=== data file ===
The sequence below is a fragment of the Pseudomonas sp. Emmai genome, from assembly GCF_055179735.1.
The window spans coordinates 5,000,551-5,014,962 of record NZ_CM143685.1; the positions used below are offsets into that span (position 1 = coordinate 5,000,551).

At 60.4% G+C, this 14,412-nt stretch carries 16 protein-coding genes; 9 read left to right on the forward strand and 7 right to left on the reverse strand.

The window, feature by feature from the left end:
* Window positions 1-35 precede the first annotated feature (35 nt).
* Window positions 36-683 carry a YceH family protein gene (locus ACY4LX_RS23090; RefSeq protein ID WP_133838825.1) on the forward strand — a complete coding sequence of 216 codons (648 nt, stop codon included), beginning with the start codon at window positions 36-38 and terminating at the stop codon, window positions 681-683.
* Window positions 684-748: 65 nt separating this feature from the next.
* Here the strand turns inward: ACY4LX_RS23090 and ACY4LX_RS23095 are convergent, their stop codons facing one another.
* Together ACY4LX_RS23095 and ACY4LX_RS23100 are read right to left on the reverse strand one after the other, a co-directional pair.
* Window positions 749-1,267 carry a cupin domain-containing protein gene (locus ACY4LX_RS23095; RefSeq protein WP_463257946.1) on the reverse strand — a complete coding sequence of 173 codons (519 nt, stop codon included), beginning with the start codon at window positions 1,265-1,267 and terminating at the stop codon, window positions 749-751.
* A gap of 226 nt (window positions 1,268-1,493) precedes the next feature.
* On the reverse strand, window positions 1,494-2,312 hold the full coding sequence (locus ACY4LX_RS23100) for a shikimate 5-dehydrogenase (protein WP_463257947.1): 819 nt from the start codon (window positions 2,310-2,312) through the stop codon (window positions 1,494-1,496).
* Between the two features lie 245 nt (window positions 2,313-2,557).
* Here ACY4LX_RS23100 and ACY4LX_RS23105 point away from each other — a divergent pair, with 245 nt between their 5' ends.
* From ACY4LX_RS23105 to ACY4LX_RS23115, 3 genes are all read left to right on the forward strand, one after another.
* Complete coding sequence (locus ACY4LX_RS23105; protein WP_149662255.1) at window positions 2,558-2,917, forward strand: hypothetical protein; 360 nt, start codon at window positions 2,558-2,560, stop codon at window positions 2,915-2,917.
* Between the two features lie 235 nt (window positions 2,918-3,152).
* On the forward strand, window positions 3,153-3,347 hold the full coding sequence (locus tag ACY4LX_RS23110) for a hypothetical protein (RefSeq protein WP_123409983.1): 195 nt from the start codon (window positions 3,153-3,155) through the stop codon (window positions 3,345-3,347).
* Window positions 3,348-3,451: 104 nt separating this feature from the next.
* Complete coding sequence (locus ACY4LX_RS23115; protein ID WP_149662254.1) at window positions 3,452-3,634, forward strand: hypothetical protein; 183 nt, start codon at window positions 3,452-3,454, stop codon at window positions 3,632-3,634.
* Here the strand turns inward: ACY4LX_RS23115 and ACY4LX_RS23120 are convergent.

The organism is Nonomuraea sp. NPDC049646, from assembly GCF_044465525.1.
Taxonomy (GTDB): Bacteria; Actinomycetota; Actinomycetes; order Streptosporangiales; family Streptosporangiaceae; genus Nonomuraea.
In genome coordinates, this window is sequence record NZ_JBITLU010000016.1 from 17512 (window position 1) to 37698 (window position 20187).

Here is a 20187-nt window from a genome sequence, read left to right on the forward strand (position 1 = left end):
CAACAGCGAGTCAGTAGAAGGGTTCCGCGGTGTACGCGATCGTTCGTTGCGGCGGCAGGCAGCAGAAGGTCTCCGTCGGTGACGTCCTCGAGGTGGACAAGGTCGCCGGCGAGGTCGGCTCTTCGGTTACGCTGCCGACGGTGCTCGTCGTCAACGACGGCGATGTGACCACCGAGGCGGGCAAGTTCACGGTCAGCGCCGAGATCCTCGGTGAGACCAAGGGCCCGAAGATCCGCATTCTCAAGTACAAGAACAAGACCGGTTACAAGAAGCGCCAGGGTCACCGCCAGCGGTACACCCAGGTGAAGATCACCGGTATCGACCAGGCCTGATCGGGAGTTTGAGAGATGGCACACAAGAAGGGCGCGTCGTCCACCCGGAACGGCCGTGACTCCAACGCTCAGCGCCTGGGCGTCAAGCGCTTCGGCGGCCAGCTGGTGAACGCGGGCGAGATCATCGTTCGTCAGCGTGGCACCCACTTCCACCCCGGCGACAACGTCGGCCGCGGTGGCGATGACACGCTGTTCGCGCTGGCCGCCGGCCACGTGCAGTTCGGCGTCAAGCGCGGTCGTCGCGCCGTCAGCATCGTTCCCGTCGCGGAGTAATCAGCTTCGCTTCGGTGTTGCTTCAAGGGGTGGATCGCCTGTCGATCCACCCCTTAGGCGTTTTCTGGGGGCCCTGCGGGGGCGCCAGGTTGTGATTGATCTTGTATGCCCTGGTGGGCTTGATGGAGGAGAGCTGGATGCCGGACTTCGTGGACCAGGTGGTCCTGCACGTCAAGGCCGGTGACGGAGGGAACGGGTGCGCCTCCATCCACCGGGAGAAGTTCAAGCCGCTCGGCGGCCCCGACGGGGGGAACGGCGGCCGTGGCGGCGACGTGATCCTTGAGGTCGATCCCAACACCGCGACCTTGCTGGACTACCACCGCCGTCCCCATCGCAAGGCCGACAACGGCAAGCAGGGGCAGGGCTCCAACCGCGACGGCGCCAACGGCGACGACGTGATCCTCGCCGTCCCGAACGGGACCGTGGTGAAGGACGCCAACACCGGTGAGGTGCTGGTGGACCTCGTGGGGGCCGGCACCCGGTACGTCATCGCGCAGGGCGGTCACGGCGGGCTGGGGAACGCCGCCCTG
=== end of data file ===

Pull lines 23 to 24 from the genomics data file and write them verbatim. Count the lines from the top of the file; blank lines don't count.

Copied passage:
Taxonomy (GTDB): Bacteria; Actinomycetota; Actinomycetes; order Streptosporangiales; family Streptosporangiaceae; genus Nonomuraea.
In genome coordinates, this window is sequence record NZ_JBITLU010000016.1 from 17512 (window position 1) to 37698 (window position 20187).